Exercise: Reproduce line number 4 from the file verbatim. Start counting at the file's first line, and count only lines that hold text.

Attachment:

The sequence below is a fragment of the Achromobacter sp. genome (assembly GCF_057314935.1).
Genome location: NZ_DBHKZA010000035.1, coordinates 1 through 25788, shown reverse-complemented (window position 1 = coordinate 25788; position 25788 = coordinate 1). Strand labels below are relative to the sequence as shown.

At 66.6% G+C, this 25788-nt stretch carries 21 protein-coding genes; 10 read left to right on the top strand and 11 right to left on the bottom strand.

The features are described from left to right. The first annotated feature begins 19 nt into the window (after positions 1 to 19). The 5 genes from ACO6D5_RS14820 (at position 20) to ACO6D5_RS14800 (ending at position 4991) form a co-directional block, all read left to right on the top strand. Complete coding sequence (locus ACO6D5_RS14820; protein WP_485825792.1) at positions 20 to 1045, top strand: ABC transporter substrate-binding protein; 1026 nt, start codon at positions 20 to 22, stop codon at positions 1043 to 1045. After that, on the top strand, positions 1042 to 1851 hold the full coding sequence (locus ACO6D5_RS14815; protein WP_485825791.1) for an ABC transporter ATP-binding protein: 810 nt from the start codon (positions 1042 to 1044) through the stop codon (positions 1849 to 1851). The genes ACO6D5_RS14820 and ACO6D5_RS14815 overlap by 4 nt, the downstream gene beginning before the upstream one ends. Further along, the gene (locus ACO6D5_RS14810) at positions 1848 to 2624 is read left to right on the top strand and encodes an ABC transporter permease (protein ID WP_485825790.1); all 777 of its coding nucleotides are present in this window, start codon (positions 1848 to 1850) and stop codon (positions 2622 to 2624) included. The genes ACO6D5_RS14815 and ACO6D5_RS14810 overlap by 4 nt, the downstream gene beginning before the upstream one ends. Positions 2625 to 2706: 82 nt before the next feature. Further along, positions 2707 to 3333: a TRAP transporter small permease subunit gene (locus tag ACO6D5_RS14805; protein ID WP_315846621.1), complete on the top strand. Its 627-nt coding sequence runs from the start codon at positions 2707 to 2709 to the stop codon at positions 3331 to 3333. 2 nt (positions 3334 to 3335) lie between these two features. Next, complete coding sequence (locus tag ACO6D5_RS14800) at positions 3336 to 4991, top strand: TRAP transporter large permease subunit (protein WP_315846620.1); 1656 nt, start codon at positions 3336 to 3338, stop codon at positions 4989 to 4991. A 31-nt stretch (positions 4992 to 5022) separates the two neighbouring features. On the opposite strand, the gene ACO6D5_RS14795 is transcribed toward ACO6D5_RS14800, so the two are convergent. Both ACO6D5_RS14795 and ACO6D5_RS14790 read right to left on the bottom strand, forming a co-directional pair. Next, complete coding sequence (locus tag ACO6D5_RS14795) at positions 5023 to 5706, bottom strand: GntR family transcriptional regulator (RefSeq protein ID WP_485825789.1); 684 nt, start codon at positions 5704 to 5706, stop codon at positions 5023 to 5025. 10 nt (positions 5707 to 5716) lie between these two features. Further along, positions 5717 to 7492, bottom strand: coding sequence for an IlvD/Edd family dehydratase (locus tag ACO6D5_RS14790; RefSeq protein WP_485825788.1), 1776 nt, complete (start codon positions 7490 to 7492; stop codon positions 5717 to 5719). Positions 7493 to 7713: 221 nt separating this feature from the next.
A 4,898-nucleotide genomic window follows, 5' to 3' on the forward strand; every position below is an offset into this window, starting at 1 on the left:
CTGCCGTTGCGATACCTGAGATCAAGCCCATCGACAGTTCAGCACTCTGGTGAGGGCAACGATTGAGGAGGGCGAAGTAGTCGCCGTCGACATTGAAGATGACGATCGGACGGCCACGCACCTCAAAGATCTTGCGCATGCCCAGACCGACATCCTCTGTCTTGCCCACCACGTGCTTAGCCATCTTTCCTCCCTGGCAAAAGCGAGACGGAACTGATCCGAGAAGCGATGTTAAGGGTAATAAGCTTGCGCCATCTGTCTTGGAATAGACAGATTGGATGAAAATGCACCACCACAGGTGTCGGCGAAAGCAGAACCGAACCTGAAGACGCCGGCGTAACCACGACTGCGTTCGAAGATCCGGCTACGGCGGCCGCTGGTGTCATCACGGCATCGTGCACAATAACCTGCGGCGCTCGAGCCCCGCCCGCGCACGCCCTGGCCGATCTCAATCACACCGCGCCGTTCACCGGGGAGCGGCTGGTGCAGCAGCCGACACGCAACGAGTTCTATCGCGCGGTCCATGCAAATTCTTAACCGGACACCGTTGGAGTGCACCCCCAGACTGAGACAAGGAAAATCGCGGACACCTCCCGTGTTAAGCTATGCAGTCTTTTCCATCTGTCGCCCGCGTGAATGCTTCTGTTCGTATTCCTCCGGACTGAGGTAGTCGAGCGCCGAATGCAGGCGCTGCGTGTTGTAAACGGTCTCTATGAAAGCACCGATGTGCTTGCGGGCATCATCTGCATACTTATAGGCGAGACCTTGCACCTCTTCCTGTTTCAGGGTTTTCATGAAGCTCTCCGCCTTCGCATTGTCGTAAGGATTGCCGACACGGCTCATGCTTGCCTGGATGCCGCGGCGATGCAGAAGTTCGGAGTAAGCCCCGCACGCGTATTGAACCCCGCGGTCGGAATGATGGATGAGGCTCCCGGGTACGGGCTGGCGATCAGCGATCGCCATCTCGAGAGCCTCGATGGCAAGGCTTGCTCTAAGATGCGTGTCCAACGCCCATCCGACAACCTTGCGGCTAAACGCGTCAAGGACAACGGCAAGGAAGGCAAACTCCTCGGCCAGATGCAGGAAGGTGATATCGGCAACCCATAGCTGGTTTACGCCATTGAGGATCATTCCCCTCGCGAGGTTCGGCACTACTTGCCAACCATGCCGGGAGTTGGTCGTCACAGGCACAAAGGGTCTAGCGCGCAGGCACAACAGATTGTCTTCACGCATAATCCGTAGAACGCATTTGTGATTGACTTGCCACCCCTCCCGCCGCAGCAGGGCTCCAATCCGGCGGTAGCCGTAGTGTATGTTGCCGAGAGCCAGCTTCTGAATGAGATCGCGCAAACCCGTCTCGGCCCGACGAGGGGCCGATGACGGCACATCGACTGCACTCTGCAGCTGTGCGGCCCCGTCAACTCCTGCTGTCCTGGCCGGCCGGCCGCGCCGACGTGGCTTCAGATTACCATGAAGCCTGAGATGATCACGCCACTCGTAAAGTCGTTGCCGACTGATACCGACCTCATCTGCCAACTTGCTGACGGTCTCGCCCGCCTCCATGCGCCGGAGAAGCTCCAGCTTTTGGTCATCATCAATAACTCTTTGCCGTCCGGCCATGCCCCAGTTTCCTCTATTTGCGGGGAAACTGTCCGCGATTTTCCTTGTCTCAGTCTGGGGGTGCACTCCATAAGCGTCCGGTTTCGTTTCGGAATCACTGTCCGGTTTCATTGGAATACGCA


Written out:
The features are described from left to right. The first annotated feature begins 19 nt into the window (after positions 1 to 19). The 5 genes from ACO6D5_RS14820 (at position 20) to ACO6D5_RS14800 (ending at position 4991) form a co-directional block, all read left to right on the top strand. Complete coding sequence (locus ACO6D5_RS14820; protein WP_485825792.1) at positions 20 to 1045, top strand: ABC transporter substrate-binding protein; 1026 nt, start codon at positions 20 to 22, stop codon at positions 1043 to 1045. After that, on the top strand, positions 1042 to 1851 hold the full coding sequence (locus ACO6D5_RS14815; protein WP_485825791.1) for an ABC transporter ATP-binding protein: 810 nt from the start codon (positions 1042 to 1044) through the stop codon (positions 1849 to 1851). The genes ACO6D5_RS14820 and ACO6D5_RS14815 overlap by 4 nt, the downstream gene beginning before the upstream one ends. Further along, the gene (locus ACO6D5_RS14810) at positions 1848 to 2624 is read left to right on the top strand and encodes an ABC transporter permease (protein ID WP_485825790.1); all 777 of its coding nucleotides are present in this window, start codon (positions 1848 to 1850) and stop codon (positions 2622 to 2624) included. The genes ACO6D5_RS14815 and ACO6D5_RS14810 overlap by 4 nt, the downstream gene beginning before the upstream one ends. Positions 2625 to 2706: 82 nt before the next feature. Further along, positions 2707 to 3333: a TRAP transporter small permease subunit gene (locus tag ACO6D5_RS14805; protein ID WP_315846621.1), complete on the top strand. Its 627-nt coding sequence runs from the start codon at positions 2707 to 2709 to the stop codon at positions 3331 to 3333. 2 nt (positions 3334 to 3335) lie between these two features. Next, complete coding sequence (locus tag ACO6D5_RS14800) at positions 3336 to 4991, top strand: TRAP transporter large permease subunit (protein WP_315846620.1); 1656 nt, start codon at positions 3336 to 3338, stop codon at positions 4989 to 4991. A 31-nt stretch (positions 4992 to 5022) separates the two neighbouring features. On the opposite strand, the gene ACO6D5_RS14795 is transcribed toward ACO6D5_RS14800, so the two are convergent. Both ACO6D5_RS14795 and ACO6D5_RS14790 read right to left on the bottom strand, forming a co-directional pair. Next, complete coding sequence (locus tag ACO6D5_RS14795) at positions 5023 to 5706, bottom strand: GntR family transcriptional regulator (RefSeq protein ID WP_485825789.1); 684 nt, start codon at positions 5704 to 5706, stop codon at positions 5023 to 5025. 10 nt (positions 5707 to 5716) lie between these two features. Further along, positions 5717 to 7492, bottom strand: coding sequence for an IlvD/Edd family dehydratase (locus tag ACO6D5_RS14790; RefSeq protein WP_485825788.1), 1776 nt, complete (start codon positions 7490 to 7492; stop codon positions 5717 to 5719). Positions 7493 to 7713: 221 nt separating this feature from the next.